Remodeling 101: Wood-Burning vs. Gas Fireplaces

By Janet Hall  / Courtesy of

Dancing flames and crackling wood are warming to the body and soul. But looks can be deceiving. Wood-burning fireplaces can actually lose more heat than they generate. Then there are air-quality concerns and maintenance issues to consider. Purists moan about the antiseptic nature of gas fireplaces. Are they truly soulless? Or is it time to consider making a switch? Here are six issues to consider. 

Note: This feature focuses on traditional, open, wood-burning fireplaces, not their newer, closed, high-efficiency cousins. Stay tuned for more on high-efficiency wood-burning fireplaces, the different varieties of gas fireplaces, and how you can retrofit an existing fireplace.

Above: A roaring wood fire with a sleek white marble surround. Photograph via Hanna Lovgren.

1. The Sensory Experience

Wood-burning fireplaces win in the character category: They offer the snap, crackle, and pop (and the possibility of roasting a marshmallow over the flames) that gas-fueled fires can't match.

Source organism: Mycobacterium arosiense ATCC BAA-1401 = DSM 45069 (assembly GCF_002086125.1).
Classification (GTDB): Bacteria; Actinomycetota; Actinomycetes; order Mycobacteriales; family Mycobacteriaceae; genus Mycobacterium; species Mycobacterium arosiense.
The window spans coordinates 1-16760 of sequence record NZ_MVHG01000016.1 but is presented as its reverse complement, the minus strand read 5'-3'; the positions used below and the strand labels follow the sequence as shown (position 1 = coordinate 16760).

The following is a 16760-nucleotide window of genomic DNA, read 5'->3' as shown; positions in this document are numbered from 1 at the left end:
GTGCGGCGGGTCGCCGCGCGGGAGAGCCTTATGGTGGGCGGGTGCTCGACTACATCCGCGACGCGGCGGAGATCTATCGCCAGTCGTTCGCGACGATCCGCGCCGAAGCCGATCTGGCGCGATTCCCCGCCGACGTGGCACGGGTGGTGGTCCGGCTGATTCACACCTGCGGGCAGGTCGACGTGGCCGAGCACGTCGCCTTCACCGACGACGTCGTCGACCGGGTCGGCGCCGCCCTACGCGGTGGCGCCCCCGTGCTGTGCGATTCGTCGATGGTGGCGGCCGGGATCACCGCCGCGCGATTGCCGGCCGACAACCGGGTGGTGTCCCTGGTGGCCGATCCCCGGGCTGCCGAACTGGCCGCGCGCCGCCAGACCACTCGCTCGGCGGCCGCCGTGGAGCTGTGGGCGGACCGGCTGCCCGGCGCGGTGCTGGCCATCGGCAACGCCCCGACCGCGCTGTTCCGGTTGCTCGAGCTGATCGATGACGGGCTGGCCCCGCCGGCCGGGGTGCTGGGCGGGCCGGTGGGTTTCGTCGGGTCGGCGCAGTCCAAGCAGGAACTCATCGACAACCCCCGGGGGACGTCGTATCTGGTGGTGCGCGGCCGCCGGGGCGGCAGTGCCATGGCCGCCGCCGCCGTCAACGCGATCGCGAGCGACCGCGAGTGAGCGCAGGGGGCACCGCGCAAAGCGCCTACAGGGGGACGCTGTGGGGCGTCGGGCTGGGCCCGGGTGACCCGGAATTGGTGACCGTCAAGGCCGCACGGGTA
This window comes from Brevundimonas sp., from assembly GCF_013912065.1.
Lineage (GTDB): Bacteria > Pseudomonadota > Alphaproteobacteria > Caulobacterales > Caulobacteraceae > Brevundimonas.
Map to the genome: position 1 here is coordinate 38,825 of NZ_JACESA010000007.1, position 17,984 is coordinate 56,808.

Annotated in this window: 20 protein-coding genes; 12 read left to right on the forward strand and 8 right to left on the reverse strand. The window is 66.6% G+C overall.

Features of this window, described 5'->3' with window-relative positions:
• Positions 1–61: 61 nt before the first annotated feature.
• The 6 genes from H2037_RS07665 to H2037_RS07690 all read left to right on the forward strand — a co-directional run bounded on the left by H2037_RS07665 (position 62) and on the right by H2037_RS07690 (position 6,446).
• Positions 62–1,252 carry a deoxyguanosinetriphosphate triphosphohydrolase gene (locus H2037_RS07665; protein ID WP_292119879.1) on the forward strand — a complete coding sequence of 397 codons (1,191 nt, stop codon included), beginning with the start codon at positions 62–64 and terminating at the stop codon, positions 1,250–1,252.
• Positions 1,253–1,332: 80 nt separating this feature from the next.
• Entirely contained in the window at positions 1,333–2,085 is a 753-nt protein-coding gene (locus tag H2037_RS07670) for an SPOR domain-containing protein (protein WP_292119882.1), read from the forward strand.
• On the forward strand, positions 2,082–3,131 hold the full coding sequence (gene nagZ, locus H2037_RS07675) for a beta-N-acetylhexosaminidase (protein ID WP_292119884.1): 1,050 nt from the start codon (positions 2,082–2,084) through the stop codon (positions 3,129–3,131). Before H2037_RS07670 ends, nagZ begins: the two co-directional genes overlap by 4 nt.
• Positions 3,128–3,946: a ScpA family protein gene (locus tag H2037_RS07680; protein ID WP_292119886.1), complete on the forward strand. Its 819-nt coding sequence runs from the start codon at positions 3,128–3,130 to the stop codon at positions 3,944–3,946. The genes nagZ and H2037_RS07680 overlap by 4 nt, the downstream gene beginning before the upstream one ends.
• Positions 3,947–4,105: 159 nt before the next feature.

That said, advances in gas fireplaces are putting their characterless reputation to rest. Flames have become more realistic (some even offer variable height adjustment), and ceramic logs better resemble the real thing. All that's missing is the sound and smell (wait long enough and there may be an app for that).

Made of ceramic or refractory cement, gas logs come in a variety of lifelike wood styles, complete with glowing embers. Here are two examples in ceramics. Above L: A set from US specialist Monessen Hearth. Above R: Metalfire logs from Belgium. 

Above: Is it the mantle rather than the fire that steals the show? This Avion Spanish marble mantle in a New York City townhouse was designed by O’neill Rose Architects, a member of the Remodelista Architect & Designer Directory. See A Brownstone for the 21st Century for a full tour. Photograph by Michael Moran.

2. Heating Efficiency

Great at creating ambiance, traditional wood-burning fireplaces are poor performers: When it comes to heating, they get only about a 15 percent efficiency rating. Wood fires do get very hot—upwards of 1,100 degrees Fahrenheit—but most of that heat disappears up the chimney. To make matters worse, as the hot air rises, it creates a draft that pulls warm air from other parts of the house up the chimney with it.